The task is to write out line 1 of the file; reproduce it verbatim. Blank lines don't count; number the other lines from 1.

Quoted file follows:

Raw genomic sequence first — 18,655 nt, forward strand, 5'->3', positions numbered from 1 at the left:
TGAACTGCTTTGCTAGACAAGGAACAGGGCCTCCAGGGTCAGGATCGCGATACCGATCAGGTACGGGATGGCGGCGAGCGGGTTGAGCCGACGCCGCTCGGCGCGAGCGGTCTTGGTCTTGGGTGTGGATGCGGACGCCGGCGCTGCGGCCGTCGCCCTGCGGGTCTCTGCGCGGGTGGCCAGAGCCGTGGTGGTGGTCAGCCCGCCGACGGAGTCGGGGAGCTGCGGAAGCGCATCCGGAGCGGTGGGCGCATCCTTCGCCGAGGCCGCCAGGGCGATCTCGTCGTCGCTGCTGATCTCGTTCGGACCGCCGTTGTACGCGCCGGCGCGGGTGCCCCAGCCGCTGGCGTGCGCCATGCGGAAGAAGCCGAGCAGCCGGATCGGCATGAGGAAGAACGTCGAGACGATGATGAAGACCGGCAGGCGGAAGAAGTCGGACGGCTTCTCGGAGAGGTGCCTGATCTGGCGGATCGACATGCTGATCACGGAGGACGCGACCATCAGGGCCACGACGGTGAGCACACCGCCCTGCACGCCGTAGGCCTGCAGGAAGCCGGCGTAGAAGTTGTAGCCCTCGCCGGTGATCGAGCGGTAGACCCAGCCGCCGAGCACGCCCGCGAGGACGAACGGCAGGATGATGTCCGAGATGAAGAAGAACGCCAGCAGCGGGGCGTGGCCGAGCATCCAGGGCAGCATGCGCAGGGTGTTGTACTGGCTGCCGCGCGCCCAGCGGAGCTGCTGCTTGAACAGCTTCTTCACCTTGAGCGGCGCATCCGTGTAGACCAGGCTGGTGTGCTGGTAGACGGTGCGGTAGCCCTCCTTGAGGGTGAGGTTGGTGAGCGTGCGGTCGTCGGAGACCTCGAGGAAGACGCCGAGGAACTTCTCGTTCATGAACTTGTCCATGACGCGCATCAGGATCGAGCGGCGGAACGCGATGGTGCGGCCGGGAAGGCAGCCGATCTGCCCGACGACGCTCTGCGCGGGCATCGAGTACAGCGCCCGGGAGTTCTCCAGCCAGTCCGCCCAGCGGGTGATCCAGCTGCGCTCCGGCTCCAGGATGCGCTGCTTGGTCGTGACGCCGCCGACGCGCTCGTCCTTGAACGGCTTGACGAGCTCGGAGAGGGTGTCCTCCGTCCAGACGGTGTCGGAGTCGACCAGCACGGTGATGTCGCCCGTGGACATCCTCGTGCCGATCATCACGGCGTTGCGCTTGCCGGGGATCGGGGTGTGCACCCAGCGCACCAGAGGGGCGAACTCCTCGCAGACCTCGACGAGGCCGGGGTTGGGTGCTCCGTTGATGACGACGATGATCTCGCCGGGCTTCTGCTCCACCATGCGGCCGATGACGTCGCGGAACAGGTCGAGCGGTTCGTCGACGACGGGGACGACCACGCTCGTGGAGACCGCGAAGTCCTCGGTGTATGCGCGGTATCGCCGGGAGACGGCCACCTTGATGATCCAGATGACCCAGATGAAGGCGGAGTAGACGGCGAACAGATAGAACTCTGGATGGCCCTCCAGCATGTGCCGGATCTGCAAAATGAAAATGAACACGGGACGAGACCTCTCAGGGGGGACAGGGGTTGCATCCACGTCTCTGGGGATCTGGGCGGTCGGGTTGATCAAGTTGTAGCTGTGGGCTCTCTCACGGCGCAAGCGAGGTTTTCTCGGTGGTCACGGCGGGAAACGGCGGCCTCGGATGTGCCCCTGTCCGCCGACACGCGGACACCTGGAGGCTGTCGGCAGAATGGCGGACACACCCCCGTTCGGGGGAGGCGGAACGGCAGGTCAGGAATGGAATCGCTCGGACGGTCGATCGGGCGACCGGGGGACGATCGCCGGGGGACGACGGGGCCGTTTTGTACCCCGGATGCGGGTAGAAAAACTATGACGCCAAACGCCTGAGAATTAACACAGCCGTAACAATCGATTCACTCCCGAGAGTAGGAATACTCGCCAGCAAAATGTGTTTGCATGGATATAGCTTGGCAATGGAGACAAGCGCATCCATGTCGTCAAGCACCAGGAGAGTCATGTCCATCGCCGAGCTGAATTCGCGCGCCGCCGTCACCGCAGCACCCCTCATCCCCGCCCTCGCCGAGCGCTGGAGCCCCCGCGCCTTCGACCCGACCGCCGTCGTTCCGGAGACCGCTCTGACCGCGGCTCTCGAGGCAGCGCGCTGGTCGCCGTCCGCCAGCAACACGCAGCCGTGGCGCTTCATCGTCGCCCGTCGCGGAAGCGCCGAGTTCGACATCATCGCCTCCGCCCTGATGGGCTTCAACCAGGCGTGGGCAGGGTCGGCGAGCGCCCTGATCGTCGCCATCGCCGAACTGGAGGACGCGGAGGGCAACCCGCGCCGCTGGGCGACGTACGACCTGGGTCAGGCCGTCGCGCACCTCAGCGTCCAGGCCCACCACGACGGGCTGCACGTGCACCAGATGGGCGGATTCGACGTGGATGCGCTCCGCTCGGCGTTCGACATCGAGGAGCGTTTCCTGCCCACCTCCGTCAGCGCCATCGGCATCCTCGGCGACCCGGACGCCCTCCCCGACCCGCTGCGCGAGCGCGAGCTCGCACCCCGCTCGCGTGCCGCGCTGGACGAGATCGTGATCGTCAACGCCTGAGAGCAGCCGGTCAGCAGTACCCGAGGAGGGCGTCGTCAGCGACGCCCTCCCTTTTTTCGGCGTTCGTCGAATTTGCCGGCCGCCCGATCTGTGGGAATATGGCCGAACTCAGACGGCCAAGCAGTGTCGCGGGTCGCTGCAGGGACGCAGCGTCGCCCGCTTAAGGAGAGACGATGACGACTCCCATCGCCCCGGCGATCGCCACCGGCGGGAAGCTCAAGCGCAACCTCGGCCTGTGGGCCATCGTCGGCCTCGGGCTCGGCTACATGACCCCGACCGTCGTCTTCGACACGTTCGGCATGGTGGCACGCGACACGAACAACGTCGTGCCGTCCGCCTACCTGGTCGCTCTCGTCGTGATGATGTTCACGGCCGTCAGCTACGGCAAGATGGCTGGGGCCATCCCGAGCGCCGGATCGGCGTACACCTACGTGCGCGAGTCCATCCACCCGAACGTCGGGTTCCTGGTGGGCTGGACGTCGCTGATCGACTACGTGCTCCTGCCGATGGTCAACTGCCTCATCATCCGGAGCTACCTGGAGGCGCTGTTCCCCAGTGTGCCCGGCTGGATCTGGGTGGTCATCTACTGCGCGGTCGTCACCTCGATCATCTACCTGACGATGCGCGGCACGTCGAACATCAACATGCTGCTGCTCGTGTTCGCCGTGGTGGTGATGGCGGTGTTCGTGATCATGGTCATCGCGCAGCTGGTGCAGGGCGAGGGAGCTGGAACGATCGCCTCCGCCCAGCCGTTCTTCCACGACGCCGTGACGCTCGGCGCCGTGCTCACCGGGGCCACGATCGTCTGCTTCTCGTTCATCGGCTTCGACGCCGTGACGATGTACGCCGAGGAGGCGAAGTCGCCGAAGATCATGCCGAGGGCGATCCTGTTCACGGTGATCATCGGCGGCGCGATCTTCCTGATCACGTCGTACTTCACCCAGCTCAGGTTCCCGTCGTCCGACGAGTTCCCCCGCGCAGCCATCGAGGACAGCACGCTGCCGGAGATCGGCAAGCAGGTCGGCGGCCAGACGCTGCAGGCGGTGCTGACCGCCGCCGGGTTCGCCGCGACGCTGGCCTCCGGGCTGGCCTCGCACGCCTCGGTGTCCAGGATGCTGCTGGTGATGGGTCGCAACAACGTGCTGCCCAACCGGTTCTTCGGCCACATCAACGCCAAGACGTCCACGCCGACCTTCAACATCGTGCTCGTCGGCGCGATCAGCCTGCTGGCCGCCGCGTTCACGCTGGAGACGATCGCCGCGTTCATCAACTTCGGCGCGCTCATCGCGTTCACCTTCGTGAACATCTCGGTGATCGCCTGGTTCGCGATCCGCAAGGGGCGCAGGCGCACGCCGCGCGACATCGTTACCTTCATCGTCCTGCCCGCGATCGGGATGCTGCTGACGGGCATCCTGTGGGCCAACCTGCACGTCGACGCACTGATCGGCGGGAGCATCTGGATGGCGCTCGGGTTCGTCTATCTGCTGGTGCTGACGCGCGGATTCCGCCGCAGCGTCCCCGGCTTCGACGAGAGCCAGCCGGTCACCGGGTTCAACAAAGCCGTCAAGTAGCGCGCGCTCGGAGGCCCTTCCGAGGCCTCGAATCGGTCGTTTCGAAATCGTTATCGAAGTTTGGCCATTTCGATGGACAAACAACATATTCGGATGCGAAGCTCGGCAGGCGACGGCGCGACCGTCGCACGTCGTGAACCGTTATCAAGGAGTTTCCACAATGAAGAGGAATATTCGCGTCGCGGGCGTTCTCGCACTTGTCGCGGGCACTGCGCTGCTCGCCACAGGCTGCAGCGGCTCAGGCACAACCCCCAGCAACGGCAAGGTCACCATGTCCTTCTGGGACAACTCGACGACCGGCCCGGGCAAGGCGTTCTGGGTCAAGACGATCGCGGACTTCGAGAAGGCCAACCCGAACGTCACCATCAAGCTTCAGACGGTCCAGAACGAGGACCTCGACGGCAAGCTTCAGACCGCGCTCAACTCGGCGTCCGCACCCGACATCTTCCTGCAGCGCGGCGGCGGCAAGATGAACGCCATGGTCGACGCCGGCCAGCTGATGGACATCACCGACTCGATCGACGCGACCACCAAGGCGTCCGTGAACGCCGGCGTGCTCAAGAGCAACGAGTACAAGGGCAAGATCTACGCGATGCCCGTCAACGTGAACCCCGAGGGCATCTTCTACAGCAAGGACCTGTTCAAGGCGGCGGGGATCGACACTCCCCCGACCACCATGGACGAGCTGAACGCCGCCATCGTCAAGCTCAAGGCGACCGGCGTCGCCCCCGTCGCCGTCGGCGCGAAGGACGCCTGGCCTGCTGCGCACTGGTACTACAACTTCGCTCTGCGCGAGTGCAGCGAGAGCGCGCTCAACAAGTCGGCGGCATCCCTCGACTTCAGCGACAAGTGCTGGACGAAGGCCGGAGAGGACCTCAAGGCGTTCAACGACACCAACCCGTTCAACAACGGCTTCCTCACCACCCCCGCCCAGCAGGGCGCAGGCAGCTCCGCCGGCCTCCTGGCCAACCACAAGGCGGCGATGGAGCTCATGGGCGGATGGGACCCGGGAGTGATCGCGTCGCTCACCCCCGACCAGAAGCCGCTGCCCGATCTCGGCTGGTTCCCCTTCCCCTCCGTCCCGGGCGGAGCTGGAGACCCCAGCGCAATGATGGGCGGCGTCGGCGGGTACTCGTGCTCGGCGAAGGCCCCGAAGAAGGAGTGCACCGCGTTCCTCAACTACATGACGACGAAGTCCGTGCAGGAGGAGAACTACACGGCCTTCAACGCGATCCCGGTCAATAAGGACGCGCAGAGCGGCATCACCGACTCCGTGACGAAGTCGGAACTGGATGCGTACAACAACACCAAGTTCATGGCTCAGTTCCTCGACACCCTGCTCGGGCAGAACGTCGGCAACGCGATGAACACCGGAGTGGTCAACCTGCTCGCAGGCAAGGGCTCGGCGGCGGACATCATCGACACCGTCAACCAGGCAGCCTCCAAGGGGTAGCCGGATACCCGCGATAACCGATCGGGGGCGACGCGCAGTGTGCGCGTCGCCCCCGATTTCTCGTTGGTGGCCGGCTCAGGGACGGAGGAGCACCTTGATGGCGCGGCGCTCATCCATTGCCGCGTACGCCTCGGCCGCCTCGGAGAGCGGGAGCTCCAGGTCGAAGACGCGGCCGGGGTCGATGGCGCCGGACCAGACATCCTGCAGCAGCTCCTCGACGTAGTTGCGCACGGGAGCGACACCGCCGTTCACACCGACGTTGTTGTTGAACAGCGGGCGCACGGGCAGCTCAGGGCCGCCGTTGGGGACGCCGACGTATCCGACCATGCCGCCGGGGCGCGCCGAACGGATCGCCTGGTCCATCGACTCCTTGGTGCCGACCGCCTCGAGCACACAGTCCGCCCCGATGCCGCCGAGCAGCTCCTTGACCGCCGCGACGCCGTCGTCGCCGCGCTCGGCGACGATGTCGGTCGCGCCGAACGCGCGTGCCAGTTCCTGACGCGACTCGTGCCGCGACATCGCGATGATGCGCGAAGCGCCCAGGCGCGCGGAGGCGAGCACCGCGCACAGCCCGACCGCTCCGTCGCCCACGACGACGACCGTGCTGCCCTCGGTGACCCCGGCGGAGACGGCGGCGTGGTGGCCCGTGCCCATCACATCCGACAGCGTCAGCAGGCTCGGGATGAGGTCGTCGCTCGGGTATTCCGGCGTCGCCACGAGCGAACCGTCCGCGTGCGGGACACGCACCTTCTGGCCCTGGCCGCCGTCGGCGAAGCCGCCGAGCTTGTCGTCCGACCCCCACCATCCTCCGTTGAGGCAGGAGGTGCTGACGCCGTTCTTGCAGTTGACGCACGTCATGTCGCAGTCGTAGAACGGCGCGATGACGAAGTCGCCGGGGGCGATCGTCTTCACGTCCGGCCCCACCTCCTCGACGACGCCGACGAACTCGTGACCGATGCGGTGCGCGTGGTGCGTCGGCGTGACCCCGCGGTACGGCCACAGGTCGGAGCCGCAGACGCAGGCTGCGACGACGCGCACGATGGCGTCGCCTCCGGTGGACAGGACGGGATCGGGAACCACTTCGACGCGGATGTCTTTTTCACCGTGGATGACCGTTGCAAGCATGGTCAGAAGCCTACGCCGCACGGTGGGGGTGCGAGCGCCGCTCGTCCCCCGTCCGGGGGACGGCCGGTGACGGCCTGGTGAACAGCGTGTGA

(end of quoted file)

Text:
Raw genomic sequence first — 18,655 nt, forward strand, 5'->3', positions numbered from 1 at the left: